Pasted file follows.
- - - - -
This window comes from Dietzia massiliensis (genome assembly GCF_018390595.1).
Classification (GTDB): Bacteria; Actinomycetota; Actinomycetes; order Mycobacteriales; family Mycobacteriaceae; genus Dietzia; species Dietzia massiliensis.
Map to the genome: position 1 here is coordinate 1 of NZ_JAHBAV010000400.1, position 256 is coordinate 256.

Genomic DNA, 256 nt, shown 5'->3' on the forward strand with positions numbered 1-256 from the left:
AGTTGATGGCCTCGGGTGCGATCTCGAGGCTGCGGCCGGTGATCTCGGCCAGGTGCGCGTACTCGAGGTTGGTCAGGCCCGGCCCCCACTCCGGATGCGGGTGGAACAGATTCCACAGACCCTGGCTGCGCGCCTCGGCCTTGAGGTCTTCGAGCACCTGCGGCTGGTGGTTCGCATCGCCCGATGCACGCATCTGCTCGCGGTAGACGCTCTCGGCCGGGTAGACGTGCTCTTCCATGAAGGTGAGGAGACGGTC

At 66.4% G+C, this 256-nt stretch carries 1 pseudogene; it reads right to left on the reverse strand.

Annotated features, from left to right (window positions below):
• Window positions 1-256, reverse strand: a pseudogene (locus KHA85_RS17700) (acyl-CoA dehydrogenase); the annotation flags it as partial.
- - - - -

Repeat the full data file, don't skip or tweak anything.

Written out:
This window comes from Dietzia massiliensis (genome assembly GCF_018390595.1).
Classification (GTDB): Bacteria; Actinomycetota; Actinomycetes; order Mycobacteriales; family Mycobacteriaceae; genus Dietzia; species Dietzia massiliensis.
Map to the genome: position 1 here is coordinate 1 of NZ_JAHBAV010000400.1, position 256 is coordinate 256.

Genomic DNA, 256 nt, shown 5'->3' on the forward strand with positions numbered 1-256 from the left:
AGTTGATGGCCTCGGGTGCGATCTCGAGGCTGCGGCCGGTGATCTCGGCCAGGTGCGCGTACTCGAGGTTGGTCAGGCCCGGCCCCCACTCCGGATGCGGGTGGAACAGATTCCACAGACCCTGGCTGCGCGCCTCGGCCTTGAGGTCTTCGAGCACCTGCGGCTGGTGGTTCGCATCGCCCGATGCACGCATCTGCTCGCGGTAGACGCTCTCGGCCGGGTAGACGTGCTCTTCCATGAAGGTGAGGAGACGGTC

At 66.4% G+C, this 256-nt stretch carries 1 pseudogene; it reads right to left on the reverse strand.

Annotated features, from left to right (window positions below):
• Window positions 1-256, reverse strand: a pseudogene (locus KHA85_RS17700) (acyl-CoA dehydrogenase); the annotation flags it as partial.